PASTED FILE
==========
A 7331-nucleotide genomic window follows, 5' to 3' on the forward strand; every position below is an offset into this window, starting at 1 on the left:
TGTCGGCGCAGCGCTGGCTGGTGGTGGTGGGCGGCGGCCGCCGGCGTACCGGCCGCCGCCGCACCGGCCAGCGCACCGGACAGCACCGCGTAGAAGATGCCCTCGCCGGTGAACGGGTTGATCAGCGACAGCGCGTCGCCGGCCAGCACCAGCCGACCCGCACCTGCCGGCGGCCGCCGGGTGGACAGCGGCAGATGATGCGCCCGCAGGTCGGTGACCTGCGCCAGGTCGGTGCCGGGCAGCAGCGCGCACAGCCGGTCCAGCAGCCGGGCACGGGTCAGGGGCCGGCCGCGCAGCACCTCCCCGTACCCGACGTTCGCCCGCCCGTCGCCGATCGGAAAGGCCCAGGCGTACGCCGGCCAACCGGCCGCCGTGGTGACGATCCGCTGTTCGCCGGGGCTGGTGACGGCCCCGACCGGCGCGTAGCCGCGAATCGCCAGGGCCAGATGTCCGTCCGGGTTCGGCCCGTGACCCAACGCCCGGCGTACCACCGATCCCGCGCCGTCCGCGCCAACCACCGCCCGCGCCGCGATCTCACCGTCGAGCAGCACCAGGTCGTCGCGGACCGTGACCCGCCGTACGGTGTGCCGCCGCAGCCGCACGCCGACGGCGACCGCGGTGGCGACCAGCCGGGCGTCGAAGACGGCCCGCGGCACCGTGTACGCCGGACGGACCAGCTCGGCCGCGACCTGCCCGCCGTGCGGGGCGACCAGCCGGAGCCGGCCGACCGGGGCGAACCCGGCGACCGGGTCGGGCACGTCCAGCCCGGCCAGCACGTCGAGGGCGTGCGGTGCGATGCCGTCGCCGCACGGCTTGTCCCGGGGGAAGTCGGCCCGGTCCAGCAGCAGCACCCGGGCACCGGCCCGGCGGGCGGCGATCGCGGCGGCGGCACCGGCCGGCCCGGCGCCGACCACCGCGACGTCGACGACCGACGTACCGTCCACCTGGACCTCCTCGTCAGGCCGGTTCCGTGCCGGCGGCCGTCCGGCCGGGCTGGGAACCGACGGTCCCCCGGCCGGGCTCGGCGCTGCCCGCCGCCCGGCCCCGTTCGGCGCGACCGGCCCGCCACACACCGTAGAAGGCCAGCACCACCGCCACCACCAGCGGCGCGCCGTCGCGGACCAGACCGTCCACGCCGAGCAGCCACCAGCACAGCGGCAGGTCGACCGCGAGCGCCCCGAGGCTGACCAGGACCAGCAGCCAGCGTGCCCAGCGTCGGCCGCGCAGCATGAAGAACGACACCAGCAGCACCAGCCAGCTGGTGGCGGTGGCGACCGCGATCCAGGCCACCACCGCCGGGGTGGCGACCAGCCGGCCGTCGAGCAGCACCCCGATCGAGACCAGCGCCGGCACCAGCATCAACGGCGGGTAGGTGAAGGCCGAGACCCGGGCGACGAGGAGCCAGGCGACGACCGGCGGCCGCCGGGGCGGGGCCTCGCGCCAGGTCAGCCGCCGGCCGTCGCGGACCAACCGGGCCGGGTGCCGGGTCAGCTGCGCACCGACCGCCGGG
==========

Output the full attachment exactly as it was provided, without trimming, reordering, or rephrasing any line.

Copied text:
A 7331-nucleotide genomic window follows, 5' to 3' on the forward strand; every position below is an offset into this window, starting at 1 on the left:
TGTCGGCGCAGCGCTGGCTGGTGGTGGTGGGCGGCGGCCGCCGGCGTACCGGCCGCCGCCGCACCGGCCAGCGCACCGGACAGCACCGCGTAGAAGATGCCCTCGCCGGTGAACGGGTTGATCAGCGACAGCGCGTCGCCGGCCAGCACCAGCCGACCCGCACCTGCCGGCGGCCGCCGGGTGGACAGCGGCAGATGATGCGCCCGCAGGTCGGTGACCTGCGCCAGGTCGGTGCCGGGCAGCAGCGCGCACAGCCGGTCCAGCAGCCGGGCACGGGTCAGGGGCCGGCCGCGCAGCACCTCCCCGTACCCGACGTTCGCCCGCCCGTCGCCGATCGGAAAGGCCCAGGCGTACGCCGGCCAACCGGCCGCCGTGGTGACGATCCGCTGTTCGCCGGGGCTGGTGACGGCCCCGACCGGCGCGTAGCCGCGAATCGCCAGGGCCAGATGTCCGTCCGGGTTCGGCCCGTGACCCAACGCCCGGCGTACCACCGATCCCGCGCCGTCCGCGCCAACCACCGCCCGCGCCGCGATCTCACCGTCGAGCAGCACCAGGTCGTCGCGGACCGTGACCCGCCGTACGGTGTGCCGCCGCAGCCGCACGCCGACGGCGACCGCGGTGGCGACCAGCCGGGCGTCGAAGACGGCCCGCGGCACCGTGTACGCCGGACGGACCAGCTCGGCCGCGACCTGCCCGCCGTGCGGGGCGACCAGCCGGAGCCGGCCGACCGGGGCGAACCCGGCGACCGGGTCGGGCACGTCCAGCCCGGCCAGCACGTCGAGGGCGTGCGGTGCGATGCCGTCGCCGCACGGCTTGTCCCGGGGGAAGTCGGCCCGGTCCAGCAGCAGCACCCGGGCACCGGCCCGGCGGGCGGCGATCGCGGCGGCGGCACCGGCCGGCCCGGCGCCGACCACCGCGACGTCGACGACCGACGTACCGTCCACCTGGACCTCCTCGTCAGGCCGGTTCCGTGCCGGCGGCCGTCCGGCCGGGCTGGGAACCGACGGTCCCCCGGCCGGGCTCGGCGCTGCCCGCCGCCCGGCCCCGTTCGGCGCGACCGGCCCGCCACACACCGTAGAAGGCCAGCACCACCGCCACCACCAGCGGCGCGCCGTCGCGGACCAGACCGTCCACGCCGAGCAGCCACCAGCACAGCGGCAGGTCGACCGCGAGCGCCCCGAGGCTGACCAGGACCAGCAGCCAGCGTGCCCAGCGTCGGCCGCGCAGCATGAAGAACGACACCAGCAGCACCAGCCAGCTGGTGGCGGTGGCGACCGCGATCCAGGCCACCACCGCCGGGGTGGCGACCAGCCGGCCGTCGAGCAGCACCCCGATCGAGACCAGCGCCGGCACCAGCATCAACGGCGGGTAGGTGAAGGCCGAGACCCGGGCGACGAGGAGCCAGGCGACGACCGGCGGCCGCCGGGGCGGGGCCTCGCGCCAGGTCAGCCGCCGGCCGTCGCGGACCAACCGGGCCGGGTGCCGGGTCAGCTGCGCACCGACCGCCGGG